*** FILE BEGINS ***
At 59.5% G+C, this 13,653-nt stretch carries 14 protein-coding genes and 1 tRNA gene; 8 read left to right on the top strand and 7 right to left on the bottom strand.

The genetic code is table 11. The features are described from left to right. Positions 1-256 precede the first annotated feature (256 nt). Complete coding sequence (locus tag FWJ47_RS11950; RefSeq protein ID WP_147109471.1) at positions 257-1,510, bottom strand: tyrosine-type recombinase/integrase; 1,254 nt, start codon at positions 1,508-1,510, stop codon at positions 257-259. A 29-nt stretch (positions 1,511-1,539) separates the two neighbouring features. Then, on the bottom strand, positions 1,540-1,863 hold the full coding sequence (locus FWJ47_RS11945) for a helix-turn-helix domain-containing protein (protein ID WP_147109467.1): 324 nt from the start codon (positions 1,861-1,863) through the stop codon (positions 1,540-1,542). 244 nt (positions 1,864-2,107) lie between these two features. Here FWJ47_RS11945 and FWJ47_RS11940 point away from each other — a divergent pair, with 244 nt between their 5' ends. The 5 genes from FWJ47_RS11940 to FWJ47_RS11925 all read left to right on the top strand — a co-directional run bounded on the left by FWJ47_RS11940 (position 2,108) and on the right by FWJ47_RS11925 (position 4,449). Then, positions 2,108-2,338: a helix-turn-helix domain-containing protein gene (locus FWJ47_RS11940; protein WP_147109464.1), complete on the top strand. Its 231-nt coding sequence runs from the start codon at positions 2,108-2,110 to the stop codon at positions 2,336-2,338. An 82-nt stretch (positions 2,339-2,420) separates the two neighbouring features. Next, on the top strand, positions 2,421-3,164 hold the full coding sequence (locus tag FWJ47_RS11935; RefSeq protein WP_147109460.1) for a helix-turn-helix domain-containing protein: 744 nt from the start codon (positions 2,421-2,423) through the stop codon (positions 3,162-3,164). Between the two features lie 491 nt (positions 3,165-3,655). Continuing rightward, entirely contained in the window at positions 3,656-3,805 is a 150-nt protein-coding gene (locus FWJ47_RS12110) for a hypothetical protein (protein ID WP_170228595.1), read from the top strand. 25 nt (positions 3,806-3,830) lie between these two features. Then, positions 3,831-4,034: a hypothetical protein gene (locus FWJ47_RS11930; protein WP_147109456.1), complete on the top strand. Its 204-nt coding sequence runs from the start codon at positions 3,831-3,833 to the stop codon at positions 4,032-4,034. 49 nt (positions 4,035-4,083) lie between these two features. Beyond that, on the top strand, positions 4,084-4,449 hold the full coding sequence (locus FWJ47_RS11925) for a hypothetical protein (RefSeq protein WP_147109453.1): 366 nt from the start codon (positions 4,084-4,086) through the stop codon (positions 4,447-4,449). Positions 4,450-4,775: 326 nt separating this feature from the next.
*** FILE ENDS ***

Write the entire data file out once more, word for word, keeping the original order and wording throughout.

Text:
At 59.5% G+C, this 13,653-nt stretch carries 14 protein-coding genes and 1 tRNA gene; 8 read left to right on the top strand and 7 right to left on the bottom strand.

The genetic code is table 11. The features are described from left to right. Positions 1-256 precede the first annotated feature (256 nt). Complete coding sequence (locus tag FWJ47_RS11950; RefSeq protein ID WP_147109471.1) at positions 257-1,510, bottom strand: tyrosine-type recombinase/integrase; 1,254 nt, start codon at positions 1,508-1,510, stop codon at positions 257-259. A 29-nt stretch (positions 1,511-1,539) separates the two neighbouring features. Then, on the bottom strand, positions 1,540-1,863 hold the full coding sequence (locus FWJ47_RS11945) for a helix-turn-helix domain-containing protein (protein ID WP_147109467.1): 324 nt from the start codon (positions 1,861-1,863) through the stop codon (positions 1,540-1,542). 244 nt (positions 1,864-2,107) lie between these two features. Here FWJ47_RS11945 and FWJ47_RS11940 point away from each other — a divergent pair, with 244 nt between their 5' ends. The 5 genes from FWJ47_RS11940 to FWJ47_RS11925 all read left to right on the top strand — a co-directional run bounded on the left by FWJ47_RS11940 (position 2,108) and on the right by FWJ47_RS11925 (position 4,449). Then, positions 2,108-2,338: a helix-turn-helix domain-containing protein gene (locus FWJ47_RS11940; protein WP_147109464.1), complete on the top strand. Its 231-nt coding sequence runs from the start codon at positions 2,108-2,110 to the stop codon at positions 2,336-2,338. An 82-nt stretch (positions 2,339-2,420) separates the two neighbouring features. Next, on the top strand, positions 2,421-3,164 hold the full coding sequence (locus tag FWJ47_RS11935; RefSeq protein WP_147109460.1) for a helix-turn-helix domain-containing protein: 744 nt from the start codon (positions 2,421-2,423) through the stop codon (positions 3,162-3,164). Between the two features lie 491 nt (positions 3,165-3,655). Continuing rightward, entirely contained in the window at positions 3,656-3,805 is a 150-nt protein-coding gene (locus FWJ47_RS12110) for a hypothetical protein (protein ID WP_170228595.1), read from the top strand. 25 nt (positions 3,806-3,830) lie between these two features. Then, positions 3,831-4,034: a hypothetical protein gene (locus FWJ47_RS11930; protein WP_147109456.1), complete on the top strand. Its 204-nt coding sequence runs from the start codon at positions 3,831-3,833 to the stop codon at positions 4,032-4,034. 49 nt (positions 4,035-4,083) lie between these two features. Beyond that, on the top strand, positions 4,084-4,449 hold the full coding sequence (locus FWJ47_RS11925) for a hypothetical protein (RefSeq protein WP_147109453.1): 366 nt from the start codon (positions 4,084-4,086) through the stop codon (positions 4,447-4,449). Positions 4,450-4,775: 326 nt separating this feature from the next.